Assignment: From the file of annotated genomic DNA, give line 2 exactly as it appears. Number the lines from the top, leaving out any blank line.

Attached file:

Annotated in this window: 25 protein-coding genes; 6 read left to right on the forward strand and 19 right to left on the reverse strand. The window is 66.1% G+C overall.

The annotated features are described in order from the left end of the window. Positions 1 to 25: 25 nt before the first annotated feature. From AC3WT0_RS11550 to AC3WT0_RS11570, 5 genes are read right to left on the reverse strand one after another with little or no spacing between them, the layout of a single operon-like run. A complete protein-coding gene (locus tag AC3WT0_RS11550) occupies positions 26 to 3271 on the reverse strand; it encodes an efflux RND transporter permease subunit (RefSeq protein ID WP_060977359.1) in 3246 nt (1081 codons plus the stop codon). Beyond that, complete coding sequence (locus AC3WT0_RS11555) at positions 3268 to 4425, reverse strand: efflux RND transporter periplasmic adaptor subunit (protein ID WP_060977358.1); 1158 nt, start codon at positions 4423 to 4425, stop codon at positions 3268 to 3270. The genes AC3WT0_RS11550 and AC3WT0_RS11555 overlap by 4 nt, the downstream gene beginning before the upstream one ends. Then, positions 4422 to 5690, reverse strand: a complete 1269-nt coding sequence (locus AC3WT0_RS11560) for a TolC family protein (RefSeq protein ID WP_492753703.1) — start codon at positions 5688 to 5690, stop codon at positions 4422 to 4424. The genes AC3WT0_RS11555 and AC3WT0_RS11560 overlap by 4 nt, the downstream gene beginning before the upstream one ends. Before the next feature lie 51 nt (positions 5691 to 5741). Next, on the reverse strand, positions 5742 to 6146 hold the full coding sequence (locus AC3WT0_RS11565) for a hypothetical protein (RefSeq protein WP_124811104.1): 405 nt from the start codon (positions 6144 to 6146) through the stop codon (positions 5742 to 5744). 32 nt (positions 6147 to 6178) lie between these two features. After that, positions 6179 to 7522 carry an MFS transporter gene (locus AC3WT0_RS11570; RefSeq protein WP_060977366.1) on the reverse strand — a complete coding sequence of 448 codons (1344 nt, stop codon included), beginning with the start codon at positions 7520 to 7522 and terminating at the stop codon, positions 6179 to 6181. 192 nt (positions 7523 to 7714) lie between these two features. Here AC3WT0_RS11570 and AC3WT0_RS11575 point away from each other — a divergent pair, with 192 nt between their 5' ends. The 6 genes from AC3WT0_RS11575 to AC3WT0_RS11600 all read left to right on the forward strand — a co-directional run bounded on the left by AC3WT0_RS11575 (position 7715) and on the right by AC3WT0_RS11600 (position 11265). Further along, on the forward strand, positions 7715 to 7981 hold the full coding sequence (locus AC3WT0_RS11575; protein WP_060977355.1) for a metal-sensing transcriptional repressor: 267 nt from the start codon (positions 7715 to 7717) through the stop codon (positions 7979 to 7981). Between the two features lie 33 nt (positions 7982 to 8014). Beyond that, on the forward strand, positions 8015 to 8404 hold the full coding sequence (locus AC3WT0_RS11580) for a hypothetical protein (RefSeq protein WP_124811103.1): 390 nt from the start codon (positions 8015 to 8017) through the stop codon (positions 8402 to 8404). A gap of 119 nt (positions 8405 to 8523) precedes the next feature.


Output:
The annotated features are described in order from the left end of the window. Positions 1 to 25: 25 nt before the first annotated feature. From AC3WT0_RS11550 to AC3WT0_RS11570, 5 genes are read right to left on the reverse strand one after another with little or no spacing between them, the layout of a single operon-like run. A complete protein-coding gene (locus tag AC3WT0_RS11550) occupies positions 26 to 3271 on the reverse strand; it encodes an efflux RND transporter permease subunit (RefSeq protein ID WP_060977359.1) in 3246 nt (1081 codons plus the stop codon). Beyond that, complete coding sequence (locus AC3WT0_RS11555) at positions 3268 to 4425, reverse strand: efflux RND transporter periplasmic adaptor subunit (protein ID WP_060977358.1); 1158 nt, start codon at positions 4423 to 4425, stop codon at positions 3268 to 3270. The genes AC3WT0_RS11550 and AC3WT0_RS11555 overlap by 4 nt, the downstream gene beginning before the upstream one ends. Then, positions 4422 to 5690, reverse strand: a complete 1269-nt coding sequence (locus AC3WT0_RS11560) for a TolC family protein (RefSeq protein ID WP_492753703.1) — start codon at positions 5688 to 5690, stop codon at positions 4422 to 4424. The genes AC3WT0_RS11555 and AC3WT0_RS11560 overlap by 4 nt, the downstream gene beginning before the upstream one ends. Before the next feature lie 51 nt (positions 5691 to 5741). Next, on the reverse strand, positions 5742 to 6146 hold the full coding sequence (locus AC3WT0_RS11565) for a hypothetical protein (RefSeq protein WP_124811104.1): 405 nt from the start codon (positions 6144 to 6146) through the stop codon (positions 5742 to 5744). 32 nt (positions 6147 to 6178) lie between these two features. After that, positions 6179 to 7522 carry an MFS transporter gene (locus AC3WT0_RS11570; RefSeq protein WP_060977366.1) on the reverse strand — a complete coding sequence of 448 codons (1344 nt, stop codon included), beginning with the start codon at positions 7520 to 7522 and terminating at the stop codon, positions 6179 to 6181. 192 nt (positions 7523 to 7714) lie between these two features. Here AC3WT0_RS11570 and AC3WT0_RS11575 point away from each other — a divergent pair, with 192 nt between their 5' ends. The 6 genes from AC3WT0_RS11575 to AC3WT0_RS11600 all read left to right on the forward strand — a co-directional run bounded on the left by AC3WT0_RS11575 (position 7715) and on the right by AC3WT0_RS11600 (position 11265). Further along, on the forward strand, positions 7715 to 7981 hold the full coding sequence (locus AC3WT0_RS11575; protein WP_060977355.1) for a metal-sensing transcriptional repressor: 267 nt from the start codon (positions 7715 to 7717) through the stop codon (positions 7979 to 7981). Between the two features lie 33 nt (positions 7982 to 8014). Beyond that, on the forward strand, positions 8015 to 8404 hold the full coding sequence (locus AC3WT0_RS11580) for a hypothetical protein (RefSeq protein WP_124811103.1): 390 nt from the start codon (positions 8015 to 8017) through the stop codon (positions 8402 to 8404). A gap of 119 nt (positions 8405 to 8523) precedes the next feature.